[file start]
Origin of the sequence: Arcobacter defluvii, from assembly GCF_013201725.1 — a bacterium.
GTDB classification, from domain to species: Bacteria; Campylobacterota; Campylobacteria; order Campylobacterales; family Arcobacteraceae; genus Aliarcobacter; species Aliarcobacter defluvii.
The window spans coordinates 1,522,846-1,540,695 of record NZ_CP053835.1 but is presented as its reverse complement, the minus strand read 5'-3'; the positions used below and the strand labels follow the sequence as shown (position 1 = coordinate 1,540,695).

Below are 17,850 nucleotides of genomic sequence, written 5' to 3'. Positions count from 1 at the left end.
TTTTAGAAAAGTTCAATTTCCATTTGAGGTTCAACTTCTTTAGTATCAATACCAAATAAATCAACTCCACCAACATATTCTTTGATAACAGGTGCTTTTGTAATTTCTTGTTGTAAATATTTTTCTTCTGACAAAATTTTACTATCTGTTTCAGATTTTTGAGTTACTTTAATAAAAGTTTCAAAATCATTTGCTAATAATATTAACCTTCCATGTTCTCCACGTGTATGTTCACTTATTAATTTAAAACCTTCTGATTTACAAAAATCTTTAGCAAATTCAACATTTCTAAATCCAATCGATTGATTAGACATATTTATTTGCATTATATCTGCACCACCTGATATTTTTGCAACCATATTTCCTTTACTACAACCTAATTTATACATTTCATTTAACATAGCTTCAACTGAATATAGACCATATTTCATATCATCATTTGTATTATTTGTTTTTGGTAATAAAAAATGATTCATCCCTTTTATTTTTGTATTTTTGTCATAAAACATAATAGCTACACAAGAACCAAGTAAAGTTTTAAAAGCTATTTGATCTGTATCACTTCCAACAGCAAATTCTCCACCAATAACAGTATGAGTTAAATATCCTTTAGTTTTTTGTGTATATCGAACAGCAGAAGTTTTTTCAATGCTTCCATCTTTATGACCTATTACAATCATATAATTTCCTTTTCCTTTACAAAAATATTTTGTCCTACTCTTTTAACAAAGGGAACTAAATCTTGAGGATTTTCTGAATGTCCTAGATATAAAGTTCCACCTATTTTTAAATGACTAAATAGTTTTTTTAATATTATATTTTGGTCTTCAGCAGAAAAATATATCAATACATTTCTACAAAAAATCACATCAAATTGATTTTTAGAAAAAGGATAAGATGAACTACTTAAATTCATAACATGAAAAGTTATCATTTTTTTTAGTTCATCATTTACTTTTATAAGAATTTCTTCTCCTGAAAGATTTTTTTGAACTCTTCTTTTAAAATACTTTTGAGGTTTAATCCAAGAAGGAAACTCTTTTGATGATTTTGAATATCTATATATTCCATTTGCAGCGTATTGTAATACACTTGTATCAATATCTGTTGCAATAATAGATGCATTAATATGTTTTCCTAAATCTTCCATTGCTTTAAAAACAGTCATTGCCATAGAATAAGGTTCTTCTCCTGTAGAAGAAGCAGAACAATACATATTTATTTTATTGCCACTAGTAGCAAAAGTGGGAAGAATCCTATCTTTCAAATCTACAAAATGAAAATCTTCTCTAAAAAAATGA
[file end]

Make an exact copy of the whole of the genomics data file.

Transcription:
Origin of the sequence: Arcobacter defluvii, from assembly GCF_013201725.1 — a bacterium.
GTDB classification, from domain to species: Bacteria; Campylobacterota; Campylobacteria; order Campylobacterales; family Arcobacteraceae; genus Aliarcobacter; species Aliarcobacter defluvii.
The window spans coordinates 1,522,846-1,540,695 of record NZ_CP053835.1 but is presented as its reverse complement, the minus strand read 5'-3'; the positions used below and the strand labels follow the sequence as shown (position 1 = coordinate 1,540,695).

Below are 17,850 nucleotides of genomic sequence, written 5' to 3'. Positions count from 1 at the left end.
TTTTAGAAAAGTTCAATTTCCATTTGAGGTTCAACTTCTTTAGTATCAATACCAAATAAATCAACTCCACCAACATATTCTTTGATAACAGGTGCTTTTGTAATTTCTTGTTGTAAATATTTTTCTTCTGACAAAATTTTACTATCTGTTTCAGATTTTTGAGTTACTTTAATAAAAGTTTCAAAATCATTTGCTAATAATATTAACCTTCCATGTTCTCCACGTGTATGTTCACTTATTAATTTAAAACCTTCTGATTTACAAAAATCTTTAGCAAATTCAACATTTCTAAATCCAATCGATTGATTAGACATATTTATTTGCATTATATCTGCACCACCTGATATTTTTGCAACCATATTTCCTTTACTACAACCTAATTTATACATTTCATTTAACATAGCTTCAACTGAATATAGACCATATTTCATATCATCATTTGTATTATTTGTTTTTGGTAATAAAAAATGATTCATCCCTTTTATTTTTGTATTTTTGTCATAAAACATAATAGCTACACAAGAACCAAGTAAAGTTTTAAAAGCTATTTGATCTGTATCACTTCCAACAGCAAATTCTCCACCAATAACAGTATGAGTTAAATATCCTTTAGTTTTTTGTGTATATCGAACAGCAGAAGTTTTTTCAATGCTTCCATCTTTATGACCTATTACAATCATATAATTTCCTTTTCCTTTACAAAAATATTTTGTCCTACTCTTTTAACAAAGGGAACTAAATCTTGAGGATTTTCTGAATGTCCTAGATATAAAGTTCCACCTATTTTTAAATGACTAAATAGTTTTTTTAATATTATATTTTGGTCTTCAGCAGAAAAATATATCAATACATTTCTACAAAAAATCACATCAAATTGATTTTTAGAAAAAGGATAAGATGAACTACTTAAATTCATAACATGAAAAGTTATCATTTTTTTTAGTTCATCATTTACTTTTATAAGAATTTCTTCTCCTGAAAGATTTTTTTGAACTCTTCTTTTAAAATACTTTTGAGGTTTAATCCAAGAAGGAAACTCTTTTGATGATTTTGAATATCTATATATTCCATTTGCAGCGTATTGTAATACACTTGTATCAATATCTGTTGCAATAATAGATGCATTAATATGTTTTCCTAAATCTTCCATTGCTTTAAAAACAGTCATTGCCATAGAATAAGGTTCTTCTCCTGTAGAAGAAGCAGAACAATACATATTTATTTTATTGCCACTAGTAGCAAAAGTGGGAAGAATCCTATCTTTCAAATCTACAAAATGAAAATCTTCTCTAAAAAAATGA